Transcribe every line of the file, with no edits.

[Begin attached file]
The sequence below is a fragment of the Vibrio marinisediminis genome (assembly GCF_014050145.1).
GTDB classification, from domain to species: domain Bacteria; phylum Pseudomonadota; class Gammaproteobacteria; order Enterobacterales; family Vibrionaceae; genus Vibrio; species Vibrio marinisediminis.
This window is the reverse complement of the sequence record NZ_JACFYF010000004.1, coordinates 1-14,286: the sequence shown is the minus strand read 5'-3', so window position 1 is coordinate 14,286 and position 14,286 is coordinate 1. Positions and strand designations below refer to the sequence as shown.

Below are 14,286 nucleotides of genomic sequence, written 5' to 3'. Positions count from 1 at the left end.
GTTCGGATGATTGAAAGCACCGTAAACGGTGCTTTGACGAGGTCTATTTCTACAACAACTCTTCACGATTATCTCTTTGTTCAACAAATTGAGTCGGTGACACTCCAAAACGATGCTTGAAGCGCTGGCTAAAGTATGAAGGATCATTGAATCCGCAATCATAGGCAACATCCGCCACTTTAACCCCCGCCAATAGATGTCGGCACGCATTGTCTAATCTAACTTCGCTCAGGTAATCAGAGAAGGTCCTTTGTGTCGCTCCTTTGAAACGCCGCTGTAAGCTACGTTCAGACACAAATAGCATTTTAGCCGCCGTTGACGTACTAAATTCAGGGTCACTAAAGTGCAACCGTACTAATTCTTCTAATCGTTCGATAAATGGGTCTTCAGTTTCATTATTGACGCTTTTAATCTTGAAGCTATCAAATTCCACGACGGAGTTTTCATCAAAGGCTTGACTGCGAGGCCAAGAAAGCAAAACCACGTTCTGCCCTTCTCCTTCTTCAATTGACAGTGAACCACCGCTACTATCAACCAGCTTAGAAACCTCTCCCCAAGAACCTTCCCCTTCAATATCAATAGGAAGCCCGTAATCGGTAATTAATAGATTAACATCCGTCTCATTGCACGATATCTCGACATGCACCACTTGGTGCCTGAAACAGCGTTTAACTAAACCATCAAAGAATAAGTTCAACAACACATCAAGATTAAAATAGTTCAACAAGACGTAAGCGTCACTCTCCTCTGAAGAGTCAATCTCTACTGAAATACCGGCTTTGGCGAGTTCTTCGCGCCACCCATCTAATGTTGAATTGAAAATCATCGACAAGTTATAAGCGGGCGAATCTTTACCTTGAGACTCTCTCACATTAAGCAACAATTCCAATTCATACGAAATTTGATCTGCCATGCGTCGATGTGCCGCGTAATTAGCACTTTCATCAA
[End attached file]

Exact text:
The sequence below is a fragment of the Vibrio marinisediminis genome (assembly GCF_014050145.1).
GTDB classification, from domain to species: domain Bacteria; phylum Pseudomonadota; class Gammaproteobacteria; order Enterobacterales; family Vibrionaceae; genus Vibrio; species Vibrio marinisediminis.
This window is the reverse complement of the sequence record NZ_JACFYF010000004.1, coordinates 1-14,286: the sequence shown is the minus strand read 5'-3', so window position 1 is coordinate 14,286 and position 14,286 is coordinate 1. Positions and strand designations below refer to the sequence as shown.

Below are 14,286 nucleotides of genomic sequence, written 5' to 3'. Positions count from 1 at the left end.
GTTCGGATGATTGAAAGCACCGTAAACGGTGCTTTGACGAGGTCTATTTCTACAACAACTCTTCACGATTATCTCTTTGTTCAACAAATTGAGTCGGTGACACTCCAAAACGATGCTTGAAGCGCTGGCTAAAGTATGAAGGATCATTGAATCCGCAATCATAGGCAACATCCGCCACTTTAACCCCCGCCAATAGATGTCGGCACGCATTGTCTAATCTAACTTCGCTCAGGTAATCAGAGAAGGTCCTTTGTGTCGCTCCTTTGAAACGCCGCTGTAAGCTACGTTCAGACACAAATAGCATTTTAGCCGCCGTTGACGTACTAAATTCAGGGTCACTAAAGTGCAACCGTACTAATTCTTCTAATCGTTCGATAAATGGGTCTTCAGTTTCATTATTGACGCTTTTAATCTTGAAGCTATCAAATTCCACGACGGAGTTTTCATCAAAGGCTTGACTGCGAGGCCAAGAAAGCAAAACCACGTTCTGCCCTTCTCCTTCTTCAATTGACAGTGAACCACCGCTACTATCAACCAGCTTAGAAACCTCTCCCCAAGAACCTTCCCCTTCAATATCAATAGGAAGCCCGTAATCGGTAATTAATAGATTAACATCCGTCTCATTGCACGATATCTCGACATGCACCACTTGGTGCCTGAAACAGCGTTTAACTAAACCATCAAAGAATAAGTTCAACAACACATCAAGATTAAAATAGTTCAACAAGACGTAAGCGTCACTCTCCTCTGAAGAGTCAATCTCTACTGAAATACCGGCTTTGGCGAGTTCTTCGCGCCACCCATCTAATGTTGAATTGAAAATCATCGACAAGTTATAAGCGGGCGAATCTTTACCTTGAGACTCTCTCACATTAAGCAACAATTCCAATTCATACGAAATTTGATCTGCCATGCGTCGATGTGCCGCGTAATTAGCACTTTCATCAA